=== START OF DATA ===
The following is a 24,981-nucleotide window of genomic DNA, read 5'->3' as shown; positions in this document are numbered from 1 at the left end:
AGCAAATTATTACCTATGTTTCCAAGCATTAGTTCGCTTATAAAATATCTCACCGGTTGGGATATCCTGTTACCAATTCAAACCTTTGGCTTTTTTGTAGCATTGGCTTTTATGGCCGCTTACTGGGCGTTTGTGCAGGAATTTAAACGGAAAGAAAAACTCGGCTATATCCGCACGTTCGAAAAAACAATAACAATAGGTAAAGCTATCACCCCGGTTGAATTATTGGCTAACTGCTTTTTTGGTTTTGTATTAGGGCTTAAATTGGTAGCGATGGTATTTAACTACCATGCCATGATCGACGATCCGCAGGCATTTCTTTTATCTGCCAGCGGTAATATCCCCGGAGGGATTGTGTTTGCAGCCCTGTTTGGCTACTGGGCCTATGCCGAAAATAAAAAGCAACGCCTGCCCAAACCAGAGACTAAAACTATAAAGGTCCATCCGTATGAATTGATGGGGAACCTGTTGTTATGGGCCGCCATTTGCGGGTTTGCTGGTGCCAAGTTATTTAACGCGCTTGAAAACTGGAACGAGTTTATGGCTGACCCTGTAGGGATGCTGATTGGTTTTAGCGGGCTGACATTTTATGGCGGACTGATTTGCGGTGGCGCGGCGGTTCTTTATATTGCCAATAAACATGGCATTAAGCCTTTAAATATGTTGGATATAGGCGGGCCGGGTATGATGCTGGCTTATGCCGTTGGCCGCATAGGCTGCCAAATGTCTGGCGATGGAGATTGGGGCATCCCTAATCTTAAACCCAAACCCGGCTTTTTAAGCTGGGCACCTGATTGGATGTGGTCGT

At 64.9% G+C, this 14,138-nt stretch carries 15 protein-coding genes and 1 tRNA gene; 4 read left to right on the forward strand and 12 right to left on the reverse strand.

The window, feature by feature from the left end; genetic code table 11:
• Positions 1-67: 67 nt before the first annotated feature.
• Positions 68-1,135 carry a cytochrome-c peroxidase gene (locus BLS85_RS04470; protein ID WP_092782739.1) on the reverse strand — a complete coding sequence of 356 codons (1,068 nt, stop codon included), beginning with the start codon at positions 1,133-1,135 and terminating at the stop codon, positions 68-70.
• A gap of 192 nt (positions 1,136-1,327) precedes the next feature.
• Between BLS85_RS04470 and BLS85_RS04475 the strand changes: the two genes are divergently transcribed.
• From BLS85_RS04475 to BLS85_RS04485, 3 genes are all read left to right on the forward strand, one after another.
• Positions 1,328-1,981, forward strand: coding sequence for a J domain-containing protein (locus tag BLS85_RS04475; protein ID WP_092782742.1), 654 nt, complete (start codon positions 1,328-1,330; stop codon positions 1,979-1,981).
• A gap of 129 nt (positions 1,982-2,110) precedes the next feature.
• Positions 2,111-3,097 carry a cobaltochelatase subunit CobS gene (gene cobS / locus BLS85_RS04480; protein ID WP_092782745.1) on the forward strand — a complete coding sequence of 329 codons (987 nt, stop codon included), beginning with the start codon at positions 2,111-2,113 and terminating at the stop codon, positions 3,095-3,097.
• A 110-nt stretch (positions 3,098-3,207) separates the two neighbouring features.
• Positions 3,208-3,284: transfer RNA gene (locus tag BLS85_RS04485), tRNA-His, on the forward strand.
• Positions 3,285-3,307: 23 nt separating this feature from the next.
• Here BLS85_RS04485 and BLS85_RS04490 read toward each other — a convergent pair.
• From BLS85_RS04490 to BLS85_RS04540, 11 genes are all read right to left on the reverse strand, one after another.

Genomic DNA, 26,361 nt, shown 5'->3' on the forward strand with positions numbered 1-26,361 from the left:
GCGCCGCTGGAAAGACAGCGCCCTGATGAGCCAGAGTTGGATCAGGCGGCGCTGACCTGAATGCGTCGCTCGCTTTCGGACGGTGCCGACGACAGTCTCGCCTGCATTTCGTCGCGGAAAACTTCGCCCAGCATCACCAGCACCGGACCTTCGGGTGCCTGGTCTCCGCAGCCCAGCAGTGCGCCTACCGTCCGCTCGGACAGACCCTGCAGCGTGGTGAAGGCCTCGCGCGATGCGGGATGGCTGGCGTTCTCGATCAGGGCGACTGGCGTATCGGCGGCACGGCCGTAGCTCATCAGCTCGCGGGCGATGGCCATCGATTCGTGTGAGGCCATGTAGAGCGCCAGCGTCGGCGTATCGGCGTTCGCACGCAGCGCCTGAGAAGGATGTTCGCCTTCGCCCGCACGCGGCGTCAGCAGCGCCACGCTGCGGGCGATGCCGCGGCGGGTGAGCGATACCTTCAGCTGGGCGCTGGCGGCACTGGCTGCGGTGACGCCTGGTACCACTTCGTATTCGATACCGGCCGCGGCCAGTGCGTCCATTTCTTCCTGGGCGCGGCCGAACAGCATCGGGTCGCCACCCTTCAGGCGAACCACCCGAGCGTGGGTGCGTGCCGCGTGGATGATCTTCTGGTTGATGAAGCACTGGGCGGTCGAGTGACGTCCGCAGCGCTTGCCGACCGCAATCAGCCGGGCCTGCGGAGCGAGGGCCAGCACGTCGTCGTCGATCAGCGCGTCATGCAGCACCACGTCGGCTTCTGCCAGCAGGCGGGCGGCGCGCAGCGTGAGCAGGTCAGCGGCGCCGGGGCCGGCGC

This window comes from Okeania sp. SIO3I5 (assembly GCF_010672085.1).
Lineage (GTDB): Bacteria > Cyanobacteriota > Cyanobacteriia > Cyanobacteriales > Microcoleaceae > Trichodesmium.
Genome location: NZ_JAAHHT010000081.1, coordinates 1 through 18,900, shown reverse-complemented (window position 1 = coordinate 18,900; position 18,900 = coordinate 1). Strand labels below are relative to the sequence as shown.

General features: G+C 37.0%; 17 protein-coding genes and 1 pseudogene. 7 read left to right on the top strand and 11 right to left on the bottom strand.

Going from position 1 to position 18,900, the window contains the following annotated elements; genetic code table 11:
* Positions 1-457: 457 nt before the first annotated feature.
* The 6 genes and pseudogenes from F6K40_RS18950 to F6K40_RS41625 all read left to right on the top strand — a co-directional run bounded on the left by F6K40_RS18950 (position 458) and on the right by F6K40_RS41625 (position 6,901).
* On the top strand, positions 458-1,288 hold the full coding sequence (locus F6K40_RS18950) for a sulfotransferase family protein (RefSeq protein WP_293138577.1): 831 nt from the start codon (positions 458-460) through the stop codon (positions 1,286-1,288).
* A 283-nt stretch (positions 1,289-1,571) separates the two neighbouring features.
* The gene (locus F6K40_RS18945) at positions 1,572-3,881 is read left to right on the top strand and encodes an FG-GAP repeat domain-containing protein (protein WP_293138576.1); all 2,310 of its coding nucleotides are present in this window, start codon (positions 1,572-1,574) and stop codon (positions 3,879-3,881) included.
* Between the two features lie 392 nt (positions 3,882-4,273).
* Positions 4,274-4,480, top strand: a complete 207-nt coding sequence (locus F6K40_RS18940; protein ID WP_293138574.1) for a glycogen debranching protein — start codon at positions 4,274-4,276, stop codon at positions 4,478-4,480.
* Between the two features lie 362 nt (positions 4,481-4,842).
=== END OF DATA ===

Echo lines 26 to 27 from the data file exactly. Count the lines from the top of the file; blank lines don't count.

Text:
* The 6 genes and pseudogenes from F6K40_RS18950 to F6K40_RS41625 all read left to right on the top strand — a co-directional run bounded on the left by F6K40_RS18950 (position 458) and on the right by F6K40_RS41625 (position 6,901).
* On the top strand, positions 458-1,288 hold the full coding sequence (locus F6K40_RS18950) for a sulfotransferase family protein (RefSeq protein WP_293138577.1): 831 nt from the start codon (positions 458-460) through the stop codon (positions 1,286-1,288).